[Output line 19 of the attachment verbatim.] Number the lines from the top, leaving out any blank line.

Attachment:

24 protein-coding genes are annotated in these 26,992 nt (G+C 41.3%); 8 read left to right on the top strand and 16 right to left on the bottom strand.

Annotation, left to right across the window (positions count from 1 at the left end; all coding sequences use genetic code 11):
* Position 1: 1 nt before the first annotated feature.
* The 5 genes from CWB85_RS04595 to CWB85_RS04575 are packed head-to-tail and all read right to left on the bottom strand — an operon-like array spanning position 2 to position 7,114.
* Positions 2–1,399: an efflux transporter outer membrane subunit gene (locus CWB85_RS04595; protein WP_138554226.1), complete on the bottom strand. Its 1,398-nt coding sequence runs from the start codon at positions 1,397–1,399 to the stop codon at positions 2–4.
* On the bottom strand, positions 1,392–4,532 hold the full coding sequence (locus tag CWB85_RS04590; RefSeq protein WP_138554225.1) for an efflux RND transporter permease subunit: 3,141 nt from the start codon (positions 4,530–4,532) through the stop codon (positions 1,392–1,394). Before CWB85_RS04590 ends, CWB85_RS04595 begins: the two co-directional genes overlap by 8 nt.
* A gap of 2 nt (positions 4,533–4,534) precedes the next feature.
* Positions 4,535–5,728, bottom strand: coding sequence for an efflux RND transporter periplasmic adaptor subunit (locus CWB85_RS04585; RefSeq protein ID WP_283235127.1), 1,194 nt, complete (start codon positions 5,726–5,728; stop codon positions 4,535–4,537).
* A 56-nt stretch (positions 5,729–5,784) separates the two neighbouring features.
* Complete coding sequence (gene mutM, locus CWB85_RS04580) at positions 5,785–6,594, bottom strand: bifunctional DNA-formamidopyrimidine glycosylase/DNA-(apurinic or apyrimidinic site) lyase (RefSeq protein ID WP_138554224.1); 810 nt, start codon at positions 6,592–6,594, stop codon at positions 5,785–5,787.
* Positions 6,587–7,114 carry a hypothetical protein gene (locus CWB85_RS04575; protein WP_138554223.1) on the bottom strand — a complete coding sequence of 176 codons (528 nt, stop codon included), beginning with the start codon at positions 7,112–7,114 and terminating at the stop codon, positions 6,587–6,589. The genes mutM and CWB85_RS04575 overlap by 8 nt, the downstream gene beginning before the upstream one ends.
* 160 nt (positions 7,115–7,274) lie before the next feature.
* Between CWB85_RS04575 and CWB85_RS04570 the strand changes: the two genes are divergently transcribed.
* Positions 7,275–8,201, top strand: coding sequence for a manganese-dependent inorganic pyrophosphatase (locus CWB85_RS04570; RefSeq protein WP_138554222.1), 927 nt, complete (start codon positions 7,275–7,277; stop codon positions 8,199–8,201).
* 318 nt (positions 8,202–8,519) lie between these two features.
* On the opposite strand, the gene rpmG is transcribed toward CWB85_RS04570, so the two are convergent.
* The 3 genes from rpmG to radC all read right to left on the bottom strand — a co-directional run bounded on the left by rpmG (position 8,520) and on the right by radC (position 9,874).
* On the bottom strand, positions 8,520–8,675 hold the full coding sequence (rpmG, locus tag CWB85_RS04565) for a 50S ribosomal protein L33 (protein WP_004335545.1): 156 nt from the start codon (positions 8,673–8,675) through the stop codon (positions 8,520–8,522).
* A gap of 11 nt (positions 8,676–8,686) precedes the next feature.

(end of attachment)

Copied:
* A gap of 11 nt (positions 8,676–8,686) precedes the next feature.